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Continuing Story opposition against government new airline taxes in the UK

ATW Daily News by Aaron Karp and Cathy Buyck - 7 Dec.06/ 2Feb.07/14Mar07

Wednesday March 14, 2007

UK Conservatives consider new airline taxes as Blair introduces 'green' bill

With environmental politics taking center stage in the UK, the opposition Conservative Party said this week that new taxes on both airlines and passengers should be considered as a means to reduce carbon emissions.

Prime Minister Tony Blair yesterday introduced a "revolutionary" bill that would commit the UK to reducing emissions by at least 26% by 2020 and by 60% by 2050. The opposition Conservatives, who will play a role in crafting the final legislation, are focusing on air transport taxes as a tool to lower emissions. Party Leader David Cameron said the UK's current aviation taxation system is "fundamentally flawed," adding, "Carbon emissions from aircraft are taxed less than virtually any other form of carbon, yet because they are released high into the atmosphere, they can do the most damage."

The UK doubled its air passenger duty last month, but Blair's Labour Party and the Conservatives are battling to demonstrate strength on environmental issues. Conservatives say the duty is "superficial" since it is unrelated to emissions and "provides no incentives for airlines to use more fuel-efficient aircraft."

The Conservatives are considering proposals that would tax frequent fliers and impose fuel taxes on airlines and/or taxes based on which engines they use. The party, which historically has favored lower taxes, said its policy would be based on "the principle of pay as you burn" and that other taxes paid by UK citizens would be lowered to offset the new air transport levies.

Carriers quickly rejected the Conservatives' approach. "More taxes on airline passengers will not reduce emissions," Ryanair responded. "If the [Conservatives] want to reduce [aviation's] tiny percentage then they should penalize old aircraft and connecting flights. Better still, they should tackle the real polluters like power generation and road transport which together account for nearly 50% of [harmful] emissions compared to aviation's 2%."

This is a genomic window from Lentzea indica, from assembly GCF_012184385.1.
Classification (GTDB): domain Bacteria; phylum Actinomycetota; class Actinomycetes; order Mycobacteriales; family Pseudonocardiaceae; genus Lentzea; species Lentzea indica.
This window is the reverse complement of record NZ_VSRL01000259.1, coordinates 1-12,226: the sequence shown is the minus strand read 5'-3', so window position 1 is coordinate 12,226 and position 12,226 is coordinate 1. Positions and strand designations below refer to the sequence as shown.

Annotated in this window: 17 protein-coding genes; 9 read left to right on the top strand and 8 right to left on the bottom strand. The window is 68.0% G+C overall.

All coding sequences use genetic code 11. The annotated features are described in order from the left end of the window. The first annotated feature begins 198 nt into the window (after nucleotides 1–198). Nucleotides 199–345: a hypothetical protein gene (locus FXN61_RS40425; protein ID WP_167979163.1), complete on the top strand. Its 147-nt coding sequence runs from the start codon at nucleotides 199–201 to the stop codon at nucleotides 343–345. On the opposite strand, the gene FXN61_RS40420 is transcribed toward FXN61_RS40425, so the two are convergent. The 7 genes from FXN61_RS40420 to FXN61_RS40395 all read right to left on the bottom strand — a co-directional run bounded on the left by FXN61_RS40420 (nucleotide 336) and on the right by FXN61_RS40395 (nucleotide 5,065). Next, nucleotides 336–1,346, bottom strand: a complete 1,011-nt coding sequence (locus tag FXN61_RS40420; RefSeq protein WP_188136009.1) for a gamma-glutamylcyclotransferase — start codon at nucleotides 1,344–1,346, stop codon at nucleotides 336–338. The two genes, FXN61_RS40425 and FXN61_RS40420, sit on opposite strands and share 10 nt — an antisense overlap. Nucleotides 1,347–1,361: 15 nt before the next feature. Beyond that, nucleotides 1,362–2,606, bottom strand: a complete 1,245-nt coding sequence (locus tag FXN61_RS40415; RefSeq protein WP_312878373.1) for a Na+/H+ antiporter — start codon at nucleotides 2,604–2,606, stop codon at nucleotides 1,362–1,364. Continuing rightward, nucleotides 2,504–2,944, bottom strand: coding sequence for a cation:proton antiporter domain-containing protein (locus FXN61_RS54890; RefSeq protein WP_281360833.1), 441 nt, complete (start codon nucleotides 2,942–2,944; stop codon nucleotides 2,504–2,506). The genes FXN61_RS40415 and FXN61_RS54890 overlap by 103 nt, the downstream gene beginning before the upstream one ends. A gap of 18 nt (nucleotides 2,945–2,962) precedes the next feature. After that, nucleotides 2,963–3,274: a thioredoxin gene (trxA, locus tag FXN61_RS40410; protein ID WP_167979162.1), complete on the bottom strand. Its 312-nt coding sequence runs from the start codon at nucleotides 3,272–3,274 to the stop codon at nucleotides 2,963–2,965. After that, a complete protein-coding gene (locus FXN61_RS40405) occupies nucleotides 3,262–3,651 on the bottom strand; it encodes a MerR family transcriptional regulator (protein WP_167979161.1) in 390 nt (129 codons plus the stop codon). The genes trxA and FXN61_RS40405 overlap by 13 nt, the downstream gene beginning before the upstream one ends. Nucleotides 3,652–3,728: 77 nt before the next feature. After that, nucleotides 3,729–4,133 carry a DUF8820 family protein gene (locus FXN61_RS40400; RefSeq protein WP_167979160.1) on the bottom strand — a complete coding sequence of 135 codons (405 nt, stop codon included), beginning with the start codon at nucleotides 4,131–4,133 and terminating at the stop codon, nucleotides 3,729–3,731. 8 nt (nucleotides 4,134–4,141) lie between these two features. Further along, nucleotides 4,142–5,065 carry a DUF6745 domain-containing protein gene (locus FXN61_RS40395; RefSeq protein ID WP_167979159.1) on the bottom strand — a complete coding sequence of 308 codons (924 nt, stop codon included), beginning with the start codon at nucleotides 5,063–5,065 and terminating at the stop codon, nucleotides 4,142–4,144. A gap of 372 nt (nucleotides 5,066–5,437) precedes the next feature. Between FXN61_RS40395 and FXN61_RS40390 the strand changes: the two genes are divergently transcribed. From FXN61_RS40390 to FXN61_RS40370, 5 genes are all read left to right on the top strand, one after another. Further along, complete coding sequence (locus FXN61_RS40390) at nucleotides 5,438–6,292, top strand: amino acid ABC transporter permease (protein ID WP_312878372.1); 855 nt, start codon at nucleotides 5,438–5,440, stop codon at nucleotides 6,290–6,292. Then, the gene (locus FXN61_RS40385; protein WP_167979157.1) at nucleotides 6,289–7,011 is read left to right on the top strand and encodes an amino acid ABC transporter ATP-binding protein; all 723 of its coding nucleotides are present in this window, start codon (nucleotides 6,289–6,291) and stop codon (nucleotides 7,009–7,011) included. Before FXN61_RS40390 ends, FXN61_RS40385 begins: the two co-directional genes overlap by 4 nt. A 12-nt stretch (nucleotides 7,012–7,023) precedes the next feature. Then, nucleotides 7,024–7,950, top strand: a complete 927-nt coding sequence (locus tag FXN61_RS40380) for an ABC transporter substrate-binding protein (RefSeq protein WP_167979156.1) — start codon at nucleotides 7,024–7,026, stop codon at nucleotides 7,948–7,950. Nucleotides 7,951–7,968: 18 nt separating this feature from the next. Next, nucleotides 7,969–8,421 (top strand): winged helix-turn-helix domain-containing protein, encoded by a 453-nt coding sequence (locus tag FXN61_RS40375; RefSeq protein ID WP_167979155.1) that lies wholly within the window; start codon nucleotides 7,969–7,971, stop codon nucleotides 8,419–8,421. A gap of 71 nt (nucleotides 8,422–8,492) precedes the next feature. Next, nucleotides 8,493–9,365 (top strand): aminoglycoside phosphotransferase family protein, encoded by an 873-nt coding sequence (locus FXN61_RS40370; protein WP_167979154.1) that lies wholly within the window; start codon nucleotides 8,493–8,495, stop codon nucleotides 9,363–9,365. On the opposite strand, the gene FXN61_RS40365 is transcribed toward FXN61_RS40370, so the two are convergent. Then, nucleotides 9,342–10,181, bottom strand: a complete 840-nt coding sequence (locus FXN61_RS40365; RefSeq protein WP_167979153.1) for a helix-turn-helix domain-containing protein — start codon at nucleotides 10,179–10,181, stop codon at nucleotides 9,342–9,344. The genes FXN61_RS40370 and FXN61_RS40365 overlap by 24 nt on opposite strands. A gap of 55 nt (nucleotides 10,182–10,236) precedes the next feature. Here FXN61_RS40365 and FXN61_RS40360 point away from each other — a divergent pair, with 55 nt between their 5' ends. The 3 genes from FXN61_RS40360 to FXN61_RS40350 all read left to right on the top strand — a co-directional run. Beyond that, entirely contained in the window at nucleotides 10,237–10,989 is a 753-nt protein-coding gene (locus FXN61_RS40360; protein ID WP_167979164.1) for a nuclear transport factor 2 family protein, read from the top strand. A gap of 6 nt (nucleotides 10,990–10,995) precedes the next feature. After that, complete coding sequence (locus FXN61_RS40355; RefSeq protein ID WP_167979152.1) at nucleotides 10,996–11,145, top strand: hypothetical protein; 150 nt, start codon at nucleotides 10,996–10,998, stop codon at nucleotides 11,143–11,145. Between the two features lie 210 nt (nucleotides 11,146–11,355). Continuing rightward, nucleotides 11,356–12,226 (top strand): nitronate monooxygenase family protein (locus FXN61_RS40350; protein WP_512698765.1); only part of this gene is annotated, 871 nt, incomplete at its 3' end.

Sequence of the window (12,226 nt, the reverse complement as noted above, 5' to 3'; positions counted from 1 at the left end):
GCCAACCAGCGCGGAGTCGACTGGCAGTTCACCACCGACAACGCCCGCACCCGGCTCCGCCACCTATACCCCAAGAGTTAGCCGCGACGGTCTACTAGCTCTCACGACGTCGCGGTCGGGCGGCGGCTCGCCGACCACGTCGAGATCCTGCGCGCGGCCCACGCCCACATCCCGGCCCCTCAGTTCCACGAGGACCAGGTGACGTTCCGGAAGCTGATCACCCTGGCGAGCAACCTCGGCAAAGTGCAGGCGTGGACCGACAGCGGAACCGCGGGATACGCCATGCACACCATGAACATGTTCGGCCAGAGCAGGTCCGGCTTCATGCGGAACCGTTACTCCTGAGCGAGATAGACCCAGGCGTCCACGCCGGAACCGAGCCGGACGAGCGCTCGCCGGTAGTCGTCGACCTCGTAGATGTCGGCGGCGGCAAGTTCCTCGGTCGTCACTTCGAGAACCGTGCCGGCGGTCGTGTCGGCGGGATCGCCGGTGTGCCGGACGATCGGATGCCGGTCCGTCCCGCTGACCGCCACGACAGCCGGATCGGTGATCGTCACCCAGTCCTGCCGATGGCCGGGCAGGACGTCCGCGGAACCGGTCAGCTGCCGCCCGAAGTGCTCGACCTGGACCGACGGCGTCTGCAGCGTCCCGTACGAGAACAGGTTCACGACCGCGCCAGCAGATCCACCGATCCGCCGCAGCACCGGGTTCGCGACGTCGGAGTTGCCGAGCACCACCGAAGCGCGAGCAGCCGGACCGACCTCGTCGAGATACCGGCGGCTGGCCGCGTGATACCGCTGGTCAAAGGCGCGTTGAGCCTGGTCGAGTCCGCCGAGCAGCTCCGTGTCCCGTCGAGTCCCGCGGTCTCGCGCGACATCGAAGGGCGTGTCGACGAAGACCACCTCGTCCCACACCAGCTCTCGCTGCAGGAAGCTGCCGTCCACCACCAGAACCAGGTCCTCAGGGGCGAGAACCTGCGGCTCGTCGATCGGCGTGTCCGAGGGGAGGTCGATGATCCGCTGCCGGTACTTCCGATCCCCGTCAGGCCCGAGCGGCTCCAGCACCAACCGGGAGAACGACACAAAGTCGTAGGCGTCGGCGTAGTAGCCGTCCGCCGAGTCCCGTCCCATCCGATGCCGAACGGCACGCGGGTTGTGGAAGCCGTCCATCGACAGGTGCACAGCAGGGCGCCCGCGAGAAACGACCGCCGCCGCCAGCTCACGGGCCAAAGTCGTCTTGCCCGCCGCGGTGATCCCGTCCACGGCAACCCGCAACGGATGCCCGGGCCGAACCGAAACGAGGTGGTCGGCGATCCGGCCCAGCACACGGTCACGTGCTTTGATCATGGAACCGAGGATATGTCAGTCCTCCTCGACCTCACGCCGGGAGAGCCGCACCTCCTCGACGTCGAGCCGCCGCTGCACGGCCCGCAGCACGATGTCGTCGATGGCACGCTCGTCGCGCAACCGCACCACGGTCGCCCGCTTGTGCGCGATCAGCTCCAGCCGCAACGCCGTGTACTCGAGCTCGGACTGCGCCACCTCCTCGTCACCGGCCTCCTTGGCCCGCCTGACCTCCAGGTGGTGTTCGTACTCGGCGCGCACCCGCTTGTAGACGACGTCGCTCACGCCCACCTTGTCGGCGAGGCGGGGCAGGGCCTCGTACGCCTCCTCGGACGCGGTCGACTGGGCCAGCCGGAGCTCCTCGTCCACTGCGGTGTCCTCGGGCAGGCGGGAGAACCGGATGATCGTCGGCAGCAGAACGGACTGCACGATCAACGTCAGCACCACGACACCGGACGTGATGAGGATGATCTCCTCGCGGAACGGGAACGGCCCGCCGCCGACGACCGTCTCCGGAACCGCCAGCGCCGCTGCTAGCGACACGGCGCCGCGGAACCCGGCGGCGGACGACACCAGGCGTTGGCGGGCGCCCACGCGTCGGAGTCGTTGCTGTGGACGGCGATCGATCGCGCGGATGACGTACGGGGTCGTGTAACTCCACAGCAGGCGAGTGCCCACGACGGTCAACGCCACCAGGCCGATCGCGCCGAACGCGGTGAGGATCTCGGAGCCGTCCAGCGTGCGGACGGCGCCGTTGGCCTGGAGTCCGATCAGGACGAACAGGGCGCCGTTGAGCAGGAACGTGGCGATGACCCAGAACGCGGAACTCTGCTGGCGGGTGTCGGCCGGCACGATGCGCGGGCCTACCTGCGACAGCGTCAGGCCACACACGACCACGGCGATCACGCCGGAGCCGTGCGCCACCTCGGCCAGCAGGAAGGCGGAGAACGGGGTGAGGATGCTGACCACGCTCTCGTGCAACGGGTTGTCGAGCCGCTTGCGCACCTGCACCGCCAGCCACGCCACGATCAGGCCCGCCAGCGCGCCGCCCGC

Added Virgin Atlantic Airways: "Taxing passengers has failed as a means of reducing the growth in emissions. . .Taxing passengers more would damage the UK economy as it would make UK airlines less competitive and shift jobs to other countries in Europe." British Airways called taxation "an extremely blunt instrument."

Friday February 2, 2007

Opposition organizes as new UK passenger duty goes into effect

The new UK air passenger duty took effect yesterday and some airlines and tour operators are considering challenging the measure in court.

In addition, some politicians are questioning the legality of the tax increase because it had not been approved by the parliament. "The legal opinion we've received says there is no legal basis to collect the increase in tax," Shadow Chancellor of the Exchequer George Osborne said.